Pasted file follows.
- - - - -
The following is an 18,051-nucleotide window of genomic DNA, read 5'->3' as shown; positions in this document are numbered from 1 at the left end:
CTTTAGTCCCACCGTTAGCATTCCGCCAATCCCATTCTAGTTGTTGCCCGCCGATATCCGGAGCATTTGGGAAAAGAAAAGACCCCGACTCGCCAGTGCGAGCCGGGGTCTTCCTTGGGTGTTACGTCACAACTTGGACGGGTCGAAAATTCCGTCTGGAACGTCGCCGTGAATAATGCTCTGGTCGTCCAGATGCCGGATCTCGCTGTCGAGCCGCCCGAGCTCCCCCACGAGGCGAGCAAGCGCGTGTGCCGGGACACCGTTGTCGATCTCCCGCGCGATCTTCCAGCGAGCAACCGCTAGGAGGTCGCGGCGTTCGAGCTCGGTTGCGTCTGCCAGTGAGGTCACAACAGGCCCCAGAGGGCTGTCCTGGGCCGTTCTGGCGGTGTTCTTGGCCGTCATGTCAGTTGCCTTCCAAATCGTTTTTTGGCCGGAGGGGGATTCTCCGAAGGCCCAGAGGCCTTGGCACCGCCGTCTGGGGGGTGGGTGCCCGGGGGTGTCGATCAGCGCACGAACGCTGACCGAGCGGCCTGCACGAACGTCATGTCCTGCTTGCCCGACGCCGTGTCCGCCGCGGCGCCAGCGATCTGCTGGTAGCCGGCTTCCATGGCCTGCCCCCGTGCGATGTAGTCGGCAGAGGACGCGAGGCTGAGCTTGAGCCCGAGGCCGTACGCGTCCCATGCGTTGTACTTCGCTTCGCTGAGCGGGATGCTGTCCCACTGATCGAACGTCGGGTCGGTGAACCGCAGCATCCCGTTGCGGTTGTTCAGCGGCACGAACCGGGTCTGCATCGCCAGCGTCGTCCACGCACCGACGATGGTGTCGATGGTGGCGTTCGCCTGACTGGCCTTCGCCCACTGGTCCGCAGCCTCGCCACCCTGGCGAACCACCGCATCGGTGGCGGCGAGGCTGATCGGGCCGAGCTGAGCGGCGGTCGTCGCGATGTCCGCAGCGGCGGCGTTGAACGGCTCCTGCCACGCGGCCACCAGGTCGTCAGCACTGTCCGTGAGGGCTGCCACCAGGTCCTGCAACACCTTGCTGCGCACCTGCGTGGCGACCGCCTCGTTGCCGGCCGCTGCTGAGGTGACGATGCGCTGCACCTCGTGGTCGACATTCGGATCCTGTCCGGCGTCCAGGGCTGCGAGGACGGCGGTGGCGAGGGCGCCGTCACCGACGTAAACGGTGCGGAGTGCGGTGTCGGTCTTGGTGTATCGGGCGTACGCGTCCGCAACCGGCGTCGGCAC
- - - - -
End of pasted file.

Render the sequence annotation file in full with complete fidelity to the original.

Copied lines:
The following is an 18,051-nucleotide window of genomic DNA, read 5'->3' as shown; positions in this document are numbered from 1 at the left end:
CTTTAGTCCCACCGTTAGCATTCCGCCAATCCCATTCTAGTTGTTGCCCGCCGATATCCGGAGCATTTGGGAAAAGAAAAGACCCCGACTCGCCAGTGCGAGCCGGGGTCTTCCTTGGGTGTTACGTCACAACTTGGACGGGTCGAAAATTCCGTCTGGAACGTCGCCGTGAATAATGCTCTGGTCGTCCAGATGCCGGATCTCGCTGTCGAGCCGCCCGAGCTCCCCCACGAGGCGAGCAAGCGCGTGTGCCGGGACACCGTTGTCGATCTCCCGCGCGATCTTCCAGCGAGCAACCGCTAGGAGGTCGCGGCGTTCGAGCTCGGTTGCGTCTGCCAGTGAGGTCACAACAGGCCCCAGAGGGCTGTCCTGGGCCGTTCTGGCGGTGTTCTTGGCCGTCATGTCAGTTGCCTTCCAAATCGTTTTTTGGCCGGAGGGGGATTCTCCGAAGGCCCAGAGGCCTTGGCACCGCCGTCTGGGGGGTGGGTGCCCGGGGGTGTCGATCAGCGCACGAACGCTGACCGAGCGGCCTGCACGAACGTCATGTCCTGCTTGCCCGACGCCGTGTCCGCCGCGGCGCCAGCGATCTGCTGGTAGCCGGCTTCCATGGCCTGCCCCCGTGCGATGTAGTCGGCAGAGGACGCGAGGCTGAGCTTGAGCCCGAGGCCGTACGCGTCCCATGCGTTGTACTTCGCTTCGCTGAGCGGGATGCTGTCCCACTGATCGAACGTCGGGTCGGTGAACCGCAGCATCCCGTTGCGGTTGTTCAGCGGCACGAACCGGGTCTGCATCGCCAGCGTCGTCCACGCACCGACGATGGTGTCGATGGTGGCGTTCGCCTGACTGGCCTTCGCCCACTGGTCCGCAGCCTCGCCACCCTGGCGAACCACCGCATCGGTGGCGGCGAGGCTGATCGGGCCGAGCTGAGCGGCGGTCGTCGCGATGTCCGCAGCGGCGGCGTTGAACGGCTCCTGCCACGCGGCCACCAGGTCGTCAGCACTGTCCGTGAGGGCTGCCACCAGGTCCTGCAACACCTTGCTGCGCACCTGCGTGGCGACCGCCTCGTTGCCGGCCGCTGCTGAGGTGACGATGCGCTGCACCTCGTGGTCGACATTCGGATCCTGTCCGGCGTCCAGGGCTGCGAGGACGGCGGTGGCGAGGGCGCCGTCACCGACGTAAACGGTGCGGAGTGCGGTGTCGGTCTTGGTGTATCGGGCGTACGCGTCCGCAACCGGCGTCGGCAC